In two lawsuits that seek to become a large class-action, and a separate suit filed by a single Fresno County farm, growers seek government payments to offset what’s been deemed a government “taking” of their property. A federal judge this week kept all three lawsuits alive, rejecting Justice Department efforts to dismiss them.

“At this point, the government should just settle and write the checks,” said attorney James A. Moody, who represents the Fresno County based Lion Farms. “In my view, the case is over at this point.”

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in Agriculture 204 0
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By Gail Wadsworth and Elizabeth Henderson

 

The goal of fair labor standards is to achieve decent and humane working conditions for all employees. The Fair Labor Standards Act (FLSA) is a federal law which establishes minimum wage, overtime pay eligibility, recordkeeping, and child labor standards affecting full-time and part-time workers in the private sector and in federal, state, and local governments. Agriculture in the U.S. is exempt from several of the FSLA requirements, such as overtime pay and child labor laws.

 

Many consumers are not aware of these legal exemptions but are aware of poor working conditions for workers on farms. Several organizations are working within the U.S. to improve standards on farms for laborers.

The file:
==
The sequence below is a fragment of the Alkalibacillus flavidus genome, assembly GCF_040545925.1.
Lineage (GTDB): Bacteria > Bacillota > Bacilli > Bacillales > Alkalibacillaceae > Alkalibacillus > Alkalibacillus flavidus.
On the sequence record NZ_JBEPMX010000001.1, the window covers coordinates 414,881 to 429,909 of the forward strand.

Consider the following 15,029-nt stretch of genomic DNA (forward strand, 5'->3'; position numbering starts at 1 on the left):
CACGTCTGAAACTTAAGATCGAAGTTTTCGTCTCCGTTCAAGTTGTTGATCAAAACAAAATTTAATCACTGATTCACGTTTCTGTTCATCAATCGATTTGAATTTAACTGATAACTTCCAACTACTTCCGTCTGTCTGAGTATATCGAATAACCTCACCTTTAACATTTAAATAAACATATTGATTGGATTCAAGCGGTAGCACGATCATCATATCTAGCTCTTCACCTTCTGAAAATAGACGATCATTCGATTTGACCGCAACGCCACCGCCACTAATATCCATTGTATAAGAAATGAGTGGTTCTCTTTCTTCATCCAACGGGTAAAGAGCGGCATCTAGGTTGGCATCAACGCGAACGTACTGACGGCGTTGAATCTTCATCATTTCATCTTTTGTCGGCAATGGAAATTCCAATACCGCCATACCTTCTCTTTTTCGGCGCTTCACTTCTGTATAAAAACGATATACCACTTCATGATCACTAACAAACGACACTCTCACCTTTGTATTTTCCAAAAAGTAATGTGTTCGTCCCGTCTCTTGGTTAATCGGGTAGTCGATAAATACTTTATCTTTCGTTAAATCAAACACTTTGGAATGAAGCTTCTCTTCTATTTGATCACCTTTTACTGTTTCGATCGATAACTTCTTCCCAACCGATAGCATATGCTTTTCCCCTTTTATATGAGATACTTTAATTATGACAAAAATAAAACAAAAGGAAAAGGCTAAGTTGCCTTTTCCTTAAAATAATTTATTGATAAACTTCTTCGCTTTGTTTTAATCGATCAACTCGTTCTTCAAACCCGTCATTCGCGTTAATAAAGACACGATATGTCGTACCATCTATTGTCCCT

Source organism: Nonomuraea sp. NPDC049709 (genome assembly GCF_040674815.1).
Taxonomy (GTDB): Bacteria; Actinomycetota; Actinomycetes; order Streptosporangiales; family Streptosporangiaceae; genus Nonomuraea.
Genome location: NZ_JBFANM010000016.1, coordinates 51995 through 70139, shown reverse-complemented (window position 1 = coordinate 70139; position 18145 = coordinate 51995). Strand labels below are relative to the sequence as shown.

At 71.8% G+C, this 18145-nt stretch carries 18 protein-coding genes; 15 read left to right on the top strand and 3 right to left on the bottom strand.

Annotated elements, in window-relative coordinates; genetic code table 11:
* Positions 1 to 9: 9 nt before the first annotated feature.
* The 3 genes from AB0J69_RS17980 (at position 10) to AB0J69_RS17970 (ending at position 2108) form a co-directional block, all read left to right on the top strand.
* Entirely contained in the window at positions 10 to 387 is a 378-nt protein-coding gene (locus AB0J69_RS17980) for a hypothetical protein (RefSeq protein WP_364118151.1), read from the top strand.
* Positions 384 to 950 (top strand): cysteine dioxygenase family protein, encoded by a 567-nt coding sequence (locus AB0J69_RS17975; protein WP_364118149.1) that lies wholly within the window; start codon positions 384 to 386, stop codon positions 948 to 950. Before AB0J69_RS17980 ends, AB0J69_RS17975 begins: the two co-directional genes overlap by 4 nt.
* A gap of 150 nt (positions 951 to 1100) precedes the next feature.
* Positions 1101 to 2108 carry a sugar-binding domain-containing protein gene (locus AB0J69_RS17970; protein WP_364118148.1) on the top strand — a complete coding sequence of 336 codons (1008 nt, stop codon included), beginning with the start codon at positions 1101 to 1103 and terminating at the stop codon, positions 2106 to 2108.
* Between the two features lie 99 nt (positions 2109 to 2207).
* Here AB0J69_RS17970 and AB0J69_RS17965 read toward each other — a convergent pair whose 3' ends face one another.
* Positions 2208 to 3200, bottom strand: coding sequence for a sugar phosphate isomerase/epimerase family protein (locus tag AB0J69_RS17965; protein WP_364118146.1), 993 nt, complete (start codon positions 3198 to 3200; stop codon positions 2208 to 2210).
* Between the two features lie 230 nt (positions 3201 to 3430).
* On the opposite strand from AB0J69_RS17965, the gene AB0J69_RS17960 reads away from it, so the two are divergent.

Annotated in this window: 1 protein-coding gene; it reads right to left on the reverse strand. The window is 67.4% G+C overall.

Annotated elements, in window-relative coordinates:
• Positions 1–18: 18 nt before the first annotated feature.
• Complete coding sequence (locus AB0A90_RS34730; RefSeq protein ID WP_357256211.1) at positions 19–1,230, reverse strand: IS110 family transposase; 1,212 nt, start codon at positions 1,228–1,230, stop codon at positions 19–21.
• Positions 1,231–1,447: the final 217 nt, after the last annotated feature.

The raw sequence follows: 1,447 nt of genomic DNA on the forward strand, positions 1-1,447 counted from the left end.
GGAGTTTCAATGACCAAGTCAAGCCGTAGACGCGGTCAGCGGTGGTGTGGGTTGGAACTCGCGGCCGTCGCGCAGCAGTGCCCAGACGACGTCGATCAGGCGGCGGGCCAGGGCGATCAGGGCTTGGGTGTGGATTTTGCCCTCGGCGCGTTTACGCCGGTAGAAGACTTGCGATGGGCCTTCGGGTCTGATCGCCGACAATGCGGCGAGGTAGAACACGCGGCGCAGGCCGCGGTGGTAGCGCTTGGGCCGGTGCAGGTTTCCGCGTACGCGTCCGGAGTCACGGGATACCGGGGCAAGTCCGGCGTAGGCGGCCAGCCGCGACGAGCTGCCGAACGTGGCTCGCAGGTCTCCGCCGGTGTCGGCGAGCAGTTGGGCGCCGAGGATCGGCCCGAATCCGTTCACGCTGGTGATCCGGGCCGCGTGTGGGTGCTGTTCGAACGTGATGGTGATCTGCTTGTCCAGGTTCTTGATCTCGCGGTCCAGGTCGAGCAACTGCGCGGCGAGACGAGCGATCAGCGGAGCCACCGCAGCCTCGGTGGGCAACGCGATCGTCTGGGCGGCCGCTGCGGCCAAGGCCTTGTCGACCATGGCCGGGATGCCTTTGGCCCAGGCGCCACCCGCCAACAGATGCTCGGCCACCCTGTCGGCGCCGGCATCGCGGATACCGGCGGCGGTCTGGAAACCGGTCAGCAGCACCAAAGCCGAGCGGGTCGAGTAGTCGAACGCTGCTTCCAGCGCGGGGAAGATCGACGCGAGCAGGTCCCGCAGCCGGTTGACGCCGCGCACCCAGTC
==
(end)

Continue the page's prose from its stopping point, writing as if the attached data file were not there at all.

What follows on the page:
The Fair World Project recently examined some of the key challenges facing farmworkers and analyzed seven of the eco-social certifications that appear on our food. They found two programs with strong standards and good enforcement to help ensure workers are well treated: the Fair Food Program and the Agricultural Justice Project.

 

Only one of these recommended certifiers actively operates in California, the Agricultural Justice Project (AJP). We recently contacted AJP to get some questions answered for consumers in California who are interested in eco-social justice certification.

 

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in Farm Labor 335 0
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Giving Thanks

Consumers in the United States are especially fortunate to have access to fresh food at all times of the year. In our supermarket produce aisles it’s hard to tell what season it is when fresh fruits and vegetables are available all the time. We can be thankful for this abundance and especially in California where we have a year-round growing season. But hidden in the abundance of produce on the shelves is a darker story of food chain workers who struggle to eat the foods they grow and package.

 

Food Equity along the Chain

 

Equity is an essential characteristic of a healthy food system. Access to healthy, fresh, sustainably grown food is a basic human right. Ironically, this right is often denied to workers who are directly engaged (frontline workers) along the food chain.